A few years ago, I got it into my head that wearing a John Mellencamp shirt to punk rock shows would be the most punk rock thing ever. Of course, it is kind of silly coming from me – an unabashed John Mellencamp fan and settling (mostly) comfortably into my 40’s. But I was really proud of the thought and put it into motion. I tested this theory of being uncool by wearing my Mellencamp shirt to a Mudhoney show in Seattle. Of course, I ran into Mark Arm (Mudhoney singer / co-founder) randomly, had a brief conversation with him, and realized that I wasn’t cool enough to own my uncool. Or something like that anyway. This story came to mind as I was listening to my review copy of the third Death Threat Cassette album. Use Your Delusion features a song called John Mellencamp & the Infinite Sadness – not only one of the best song titles in history, but it is also the best song on the new album.
Not too long ago, there was a Saturday Night Live skit that had Matt Damon playing the world’s biggest Weezer fan, much to the chagrin of Leslie Jones – who was adamant that Weezer made two great albums – 1994’s Blue Album and 1996’s Pinkerton – before losing their muse and becoming corny. I’ve seen variations of that argument play out on chat boards over the years and read snobby reviews of their modern albums. It has never failed to bring a smile to my face. Anyway, in case you were wondering, I related more to the Matt Damon character. He states he is “Weezer Ride or Die” – and I actually own a t-shirt with that slogan. Not every Weezer album is great, but there are gems on each album. I continue to be amazed by the indie elitism espoused by fans of only their first two albums. Their loss, I suppose. 2021 promises two Weezer albums. Van Weezer will be out in May and promises to be Weezer’s heavy metal inspired album. But first, we have OK Human – an album recorded with a full orchestra at the famous Abbey Road Studios in London. It just may be my favorite Weezer album since the early days.
Kicking off reviews for 2021 in February, bypassing January completely, in the midst of a snowstorm the likes of which has not been seen in these parts in ages. Fitting, really. What better company than that of an old friend? I am speaking of the new record by England’s Sunstack Jones. A group that is equal parts Americana and British psychedelia. All these things and more. The band enjoys a loose association with The Verve’s Simon Jones (no relation), who has lent his recording techniques to the latest records by Sunstack Jones (no relation). All joking aside, this is a fruitful collaboration that has drawn out the band’s strengths. Paul Den Heyer once again is involved in the final mixes, giving the new album a familiar vibe from previous albums. That being said, Golden Repair is the finest album yet from Sunstack Jones. Not many bands can say that at this stage in their career.
The Conduit of Humanity project released a promising debut album The Zen Cage late last year. An album featuring many musicians and collaborations, it made an impact on me. To this day, it warrants repeated listens. Fred Jeske & his collaborators were inspired by the timeline songs of Todd Rundgren as filtered through a Sloan inspired alternative rock sound. I found it to be one of the best debut albums of 2019. Rather than resting on their laurels, the band is back with their 2nd album. Fortunately, this is no sophomore slump. Rather, this is an album that deepens the sounds of the 1st album while exploring new horizons. It’s a different animal, really – there are even shades The Lamb Lies Down on Broadway era Genesis here. Equality might even be better than the debut.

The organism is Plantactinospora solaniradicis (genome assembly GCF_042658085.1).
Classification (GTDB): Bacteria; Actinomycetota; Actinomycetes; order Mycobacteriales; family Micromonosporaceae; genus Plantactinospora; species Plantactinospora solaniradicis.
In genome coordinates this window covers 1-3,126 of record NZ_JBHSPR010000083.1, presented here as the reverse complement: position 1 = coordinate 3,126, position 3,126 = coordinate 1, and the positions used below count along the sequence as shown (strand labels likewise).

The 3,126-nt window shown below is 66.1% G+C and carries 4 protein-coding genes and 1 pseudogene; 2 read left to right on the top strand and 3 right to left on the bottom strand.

Symmetry presents itself in many different ways. In 2020 – at least in my life – this has emanated in unusual ways. A move back to the Philadelphia region entailed a 3,000-mile drive in a Honda Civic. The last time I moved cross country 18 years ago to Seattle it also involved a long drive in a Honda Civic. Peculiar. Anyway, the challenges this year have contained multitudes, and yet as the year closes out I find myself in pretty much the same state I was in as the year started. Anyway, this is all a preamble to the fact that I’ve been sitting on the debut album by Distance to Zero for longer than planned. Not quite post punk, it is a DIY project that speaks to me in a way that the absolute best artists have throughout my life. It also helps that I’ve had a connection to band founder over the last few years.
SJ Collier first connected with me to discuss an act on his Stereokill Recordings label. The Cornelius Crane were an amazing American influenced band and I heavily promoted them at the time (I still love them). From there I worked Mr. Collier and discovered the various bands on his label’s roster. I took particular notice of SupaJamma featuring Martin ‘Sugar’ Merchant from Audioweb on vocals. I loved the instrumental work that SJ Collier did on the various releases. Anyway, he’s been promising a new project for a while now and I’ve been listening to the songs on repeat for weeks. Unfortunately, the best laid plans can go awry, and I found myself dealing with real life issues. 2020, as they say, will be memorable for all the wrong reasons. Or at least, that’s what I say. And yet, the soundtrack played on as we exchanges messages about the state of the world and the randomness of life. And thankfully, the music more than lives up to the kindness shown by Mr. Collier.